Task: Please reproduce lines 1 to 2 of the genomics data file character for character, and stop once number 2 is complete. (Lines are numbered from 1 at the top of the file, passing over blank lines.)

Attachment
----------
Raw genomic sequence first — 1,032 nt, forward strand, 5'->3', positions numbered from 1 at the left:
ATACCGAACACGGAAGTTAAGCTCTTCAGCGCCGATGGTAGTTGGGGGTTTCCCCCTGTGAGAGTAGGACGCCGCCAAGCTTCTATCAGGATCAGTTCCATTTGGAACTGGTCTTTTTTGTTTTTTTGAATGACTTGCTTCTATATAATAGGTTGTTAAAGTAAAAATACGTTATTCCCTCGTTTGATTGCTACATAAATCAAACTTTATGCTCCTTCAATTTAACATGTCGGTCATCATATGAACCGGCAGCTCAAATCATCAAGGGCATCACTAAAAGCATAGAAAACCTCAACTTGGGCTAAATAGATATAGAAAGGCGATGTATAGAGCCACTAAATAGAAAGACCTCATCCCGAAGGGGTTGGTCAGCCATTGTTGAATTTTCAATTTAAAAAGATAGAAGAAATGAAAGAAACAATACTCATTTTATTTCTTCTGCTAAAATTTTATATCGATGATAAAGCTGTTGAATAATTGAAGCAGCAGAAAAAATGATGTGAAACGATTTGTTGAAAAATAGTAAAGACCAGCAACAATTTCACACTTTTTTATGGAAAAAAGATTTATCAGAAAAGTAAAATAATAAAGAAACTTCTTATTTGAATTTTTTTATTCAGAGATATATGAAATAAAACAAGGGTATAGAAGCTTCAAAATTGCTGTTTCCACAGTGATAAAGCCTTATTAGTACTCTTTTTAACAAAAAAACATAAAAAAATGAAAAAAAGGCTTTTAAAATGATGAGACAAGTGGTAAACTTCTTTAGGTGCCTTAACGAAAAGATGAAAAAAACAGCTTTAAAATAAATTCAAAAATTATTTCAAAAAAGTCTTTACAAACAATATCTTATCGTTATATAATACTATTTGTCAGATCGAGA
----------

Raw genomic sequence first — 1,032 nt, forward strand, 5'->3', positions numbered from 1 at the left:
ATACCGAACACGGAAGTTAAGCTCTTCAGCGCCGATGGTAGTTGGGGGTTTCCCCCTGTGAGAGTAGGACGCCGCCAAGCTTCTATCAGGATCAGTTCCATTTGGAACTGGTCTTTTTTGTTTTTTTGAATGACTTGCTTCTATATAATAGGTTGTTAAAGTAAAAATACGTTATTCCCTCGTTTGATTGCTACATAAATCAAACTTTATGCTCCTTCAATTTAACATGTCGGTCATCATATGAACCGGCAGCTCAAATCATCAAGGGCATCACTAAAAGCATAGAAAACCTCAACTTGGGCTAAATAGATATAGAAAGGCGATGTATAGAGCCACTAAATAGAAAGACCTCATCCCGAAGGGGTTGGTCAGCCATTGTTGAATTTTCAATTTAAAAAGATAGAAGAAATGAAAGAAACAATACTCATTTTATTTCTTCTGCTAAAATTTTATATCGATGATAAAGCTGTTGAATAATTGAAGCAGCAGAAAAAATGATGTGAAACGATTTGTTGAAAAATAGTAAAGACCAGCAACAATTTCACACTTTTTTATGGAAAAAAGATTTATCAGAAAAGTAAAATAATAAAGAAACTTCTTATTTGAATTTTTTTATTCAGAGATATATGAAATAAAACAAGGGTATAGAAGCTTCAAAATTGCTGTTTCCACAGTGATAAAGCCTTATTAGTACTCTTTTTAACAAAAAAACATAAAAAAATGAAAAAAAGGCTTTTAAAATGATGAGACAAGTGGTAAACTTCTTTAGGTGCCTTAACGAAAAGATGAAAAAAACAGCTTTAAAATAAATTCAAAAATTATTTCAAAAAAGTCTTTACAAACAATATCTTATCGTTATATAATACTATTTGTCAGATCGAGA